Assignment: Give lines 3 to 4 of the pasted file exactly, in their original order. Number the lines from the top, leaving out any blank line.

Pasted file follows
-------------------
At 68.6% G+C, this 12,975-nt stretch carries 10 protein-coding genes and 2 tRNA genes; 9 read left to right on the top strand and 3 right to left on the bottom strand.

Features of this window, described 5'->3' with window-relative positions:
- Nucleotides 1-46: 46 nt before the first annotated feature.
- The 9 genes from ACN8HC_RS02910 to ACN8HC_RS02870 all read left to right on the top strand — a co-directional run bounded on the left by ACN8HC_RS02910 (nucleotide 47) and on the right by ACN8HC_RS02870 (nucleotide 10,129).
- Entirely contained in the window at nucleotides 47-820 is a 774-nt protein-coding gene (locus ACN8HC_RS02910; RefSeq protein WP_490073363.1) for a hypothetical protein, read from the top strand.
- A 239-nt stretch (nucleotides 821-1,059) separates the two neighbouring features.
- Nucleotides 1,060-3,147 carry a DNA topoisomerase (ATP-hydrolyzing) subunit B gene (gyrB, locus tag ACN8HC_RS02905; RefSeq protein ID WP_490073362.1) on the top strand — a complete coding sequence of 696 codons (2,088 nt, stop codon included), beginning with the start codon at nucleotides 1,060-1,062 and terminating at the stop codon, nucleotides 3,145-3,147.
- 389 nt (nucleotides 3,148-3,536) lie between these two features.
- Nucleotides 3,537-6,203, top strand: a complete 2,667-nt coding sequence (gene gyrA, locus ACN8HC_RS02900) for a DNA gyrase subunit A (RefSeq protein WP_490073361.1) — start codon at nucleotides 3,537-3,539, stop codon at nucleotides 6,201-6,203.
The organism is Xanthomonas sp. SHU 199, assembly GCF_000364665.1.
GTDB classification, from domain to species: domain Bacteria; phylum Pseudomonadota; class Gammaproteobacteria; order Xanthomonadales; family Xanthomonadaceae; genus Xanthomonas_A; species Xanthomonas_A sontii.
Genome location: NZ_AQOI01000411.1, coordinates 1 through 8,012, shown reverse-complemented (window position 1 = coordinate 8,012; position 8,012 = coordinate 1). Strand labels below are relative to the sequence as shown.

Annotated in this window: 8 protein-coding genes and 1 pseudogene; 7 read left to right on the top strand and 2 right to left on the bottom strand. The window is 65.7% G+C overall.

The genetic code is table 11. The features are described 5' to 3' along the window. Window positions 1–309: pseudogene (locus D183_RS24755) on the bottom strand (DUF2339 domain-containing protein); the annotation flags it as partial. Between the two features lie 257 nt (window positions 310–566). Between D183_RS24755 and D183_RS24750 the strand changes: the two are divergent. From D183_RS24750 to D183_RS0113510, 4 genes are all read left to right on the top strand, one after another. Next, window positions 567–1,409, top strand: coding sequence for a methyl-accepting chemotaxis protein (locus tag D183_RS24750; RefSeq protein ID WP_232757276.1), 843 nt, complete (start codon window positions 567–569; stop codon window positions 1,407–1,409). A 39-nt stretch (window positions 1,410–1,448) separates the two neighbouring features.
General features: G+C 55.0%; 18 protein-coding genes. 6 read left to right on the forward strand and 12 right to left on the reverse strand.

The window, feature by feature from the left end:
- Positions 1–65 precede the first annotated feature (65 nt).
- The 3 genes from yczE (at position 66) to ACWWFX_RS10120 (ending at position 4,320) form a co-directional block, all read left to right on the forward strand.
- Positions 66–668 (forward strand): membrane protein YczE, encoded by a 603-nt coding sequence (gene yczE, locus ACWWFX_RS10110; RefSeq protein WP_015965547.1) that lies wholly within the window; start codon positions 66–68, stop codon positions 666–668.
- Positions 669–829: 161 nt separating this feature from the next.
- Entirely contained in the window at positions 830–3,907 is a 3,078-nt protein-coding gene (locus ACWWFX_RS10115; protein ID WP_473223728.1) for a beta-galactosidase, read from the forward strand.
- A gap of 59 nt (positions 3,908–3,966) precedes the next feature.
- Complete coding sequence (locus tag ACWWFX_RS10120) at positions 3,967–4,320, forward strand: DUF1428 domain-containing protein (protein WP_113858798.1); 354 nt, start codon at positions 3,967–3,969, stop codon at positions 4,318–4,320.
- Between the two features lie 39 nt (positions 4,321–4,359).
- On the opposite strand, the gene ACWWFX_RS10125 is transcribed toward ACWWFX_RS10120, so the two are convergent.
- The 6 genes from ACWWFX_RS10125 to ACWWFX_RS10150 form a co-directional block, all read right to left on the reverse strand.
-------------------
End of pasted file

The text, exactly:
- Nucleotides 1-46: 46 nt before the first annotated feature.
- The 9 genes from ACN8HC_RS02910 to ACN8HC_RS02870 all read left to right on the top strand — a co-directional run bounded on the left by ACN8HC_RS02910 (nucleotide 47) and on the right by ACN8HC_RS02870 (nucleotide 10,129).